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Urinary Tract Infection (UTI)

If you notice your cat attempting to urinate frequently with little result, if you observe blood in the urine, or if your cat uses areas outside the litter box such as sinks, bathtubs or floors, your cat could be having a urinary tract issue. Veterinary attention is important. The veterinarian will perform urinalysis to diagnose the problem and provide treatment.

Considerations
Female cats are more prone to bladder infections than male cats, while male cats are more likely to have a urethral blockage issue than female cats.

Types
A change in diet to acidify the urine to the proper pH value of 6 to 6.5 should be ongoing for cat urinary tract health. Antibiotics may be prescribed or immediate treatment may be necessary, if the infection is connected to a blockage of the urethra or to kidney stones.

Time Frame
A blocked urethra could result in death within 24 hours, if left untreated by a qualified veterinarian. Treatment for crystals in the urine and recovery from a blocked condition may take 8 weeks or more.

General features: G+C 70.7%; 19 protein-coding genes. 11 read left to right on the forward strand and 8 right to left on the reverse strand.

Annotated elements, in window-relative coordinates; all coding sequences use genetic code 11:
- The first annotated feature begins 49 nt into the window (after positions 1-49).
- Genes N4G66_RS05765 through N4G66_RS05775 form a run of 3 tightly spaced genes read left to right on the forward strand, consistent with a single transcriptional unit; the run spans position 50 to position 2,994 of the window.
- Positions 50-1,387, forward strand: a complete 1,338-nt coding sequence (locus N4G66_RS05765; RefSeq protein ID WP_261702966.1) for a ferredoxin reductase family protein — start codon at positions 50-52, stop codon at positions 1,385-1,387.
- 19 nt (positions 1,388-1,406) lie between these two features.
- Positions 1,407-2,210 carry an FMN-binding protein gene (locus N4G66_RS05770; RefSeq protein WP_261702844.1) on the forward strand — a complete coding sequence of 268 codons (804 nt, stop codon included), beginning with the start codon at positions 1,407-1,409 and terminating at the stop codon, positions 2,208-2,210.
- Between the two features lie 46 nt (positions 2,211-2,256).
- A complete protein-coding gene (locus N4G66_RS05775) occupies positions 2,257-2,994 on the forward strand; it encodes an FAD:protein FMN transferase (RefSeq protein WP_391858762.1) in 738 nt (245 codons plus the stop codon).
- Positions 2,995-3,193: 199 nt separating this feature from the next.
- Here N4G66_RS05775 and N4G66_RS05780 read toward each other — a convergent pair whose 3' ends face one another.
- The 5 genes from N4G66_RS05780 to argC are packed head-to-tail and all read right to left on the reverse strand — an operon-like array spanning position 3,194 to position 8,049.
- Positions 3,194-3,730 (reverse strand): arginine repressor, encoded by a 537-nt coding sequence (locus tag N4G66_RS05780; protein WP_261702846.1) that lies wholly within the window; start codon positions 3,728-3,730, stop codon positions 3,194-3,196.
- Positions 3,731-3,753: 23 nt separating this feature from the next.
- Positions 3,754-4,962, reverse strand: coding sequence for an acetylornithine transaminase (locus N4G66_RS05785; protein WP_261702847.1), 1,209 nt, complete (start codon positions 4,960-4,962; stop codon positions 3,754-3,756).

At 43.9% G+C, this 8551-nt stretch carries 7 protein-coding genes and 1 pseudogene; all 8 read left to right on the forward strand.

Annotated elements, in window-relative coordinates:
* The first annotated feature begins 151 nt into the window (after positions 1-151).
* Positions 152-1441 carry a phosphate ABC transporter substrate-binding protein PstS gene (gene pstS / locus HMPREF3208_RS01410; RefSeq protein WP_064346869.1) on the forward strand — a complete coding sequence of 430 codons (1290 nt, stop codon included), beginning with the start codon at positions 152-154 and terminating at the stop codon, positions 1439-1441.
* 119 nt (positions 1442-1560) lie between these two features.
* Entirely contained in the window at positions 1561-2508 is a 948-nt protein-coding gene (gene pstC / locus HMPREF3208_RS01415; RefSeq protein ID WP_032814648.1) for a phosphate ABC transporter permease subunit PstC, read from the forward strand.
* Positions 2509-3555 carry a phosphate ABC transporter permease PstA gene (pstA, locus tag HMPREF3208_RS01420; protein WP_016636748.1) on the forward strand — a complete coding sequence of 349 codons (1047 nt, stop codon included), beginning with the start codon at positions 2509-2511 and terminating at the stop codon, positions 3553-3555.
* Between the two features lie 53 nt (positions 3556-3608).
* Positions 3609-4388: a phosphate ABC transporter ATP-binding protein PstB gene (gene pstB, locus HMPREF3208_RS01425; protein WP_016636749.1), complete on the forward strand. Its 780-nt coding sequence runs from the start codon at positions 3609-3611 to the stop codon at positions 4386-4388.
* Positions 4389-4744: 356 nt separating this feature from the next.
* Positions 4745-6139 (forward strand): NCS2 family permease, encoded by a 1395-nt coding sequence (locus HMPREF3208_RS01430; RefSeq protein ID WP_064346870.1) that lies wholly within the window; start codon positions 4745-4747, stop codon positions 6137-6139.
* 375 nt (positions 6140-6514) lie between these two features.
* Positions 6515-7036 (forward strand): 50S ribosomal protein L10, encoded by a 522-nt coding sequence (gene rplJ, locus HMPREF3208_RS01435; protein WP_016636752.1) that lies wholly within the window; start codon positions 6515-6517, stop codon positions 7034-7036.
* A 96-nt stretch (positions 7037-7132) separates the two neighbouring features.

Function
Antibiotics are prescribed for bacterial infections of the bladder and kidneys. Catheterization due to obstruction of the urethra allows urine to pass out of the body and clears impacted crystallized minerals and sloughed dead cells that are causing the blockage. A change in diet is prescribed for increasing the acidity of the urine produced by the kidneys, in an effort to break up magnesium ammonium phosphate crystals.

Prevention/Solution
Make fresh water available to your cat at all times to encourage hydration. Keep litter boxes clean; cats do not like to use a dirty litter box and may hold onto urine too long, leading to irritation of the bladder wall and infection. Feed your cat a diet designed for urinary tract health. Feed your cat several small meals through the day or allow free feeding on dry food, rather than one or two large meals.

Theories/Speculation
Urinary tract infection (UTI) issues are more common in a cat undergoing stress, such as moving to a new home. A stressed cat is likely to hide and not drink water or use the litter box as often as the cat would when not stressed. These actions put a strain on the urinary tract and can lead to infection or irritation of the bladder and urethral tissues.

         

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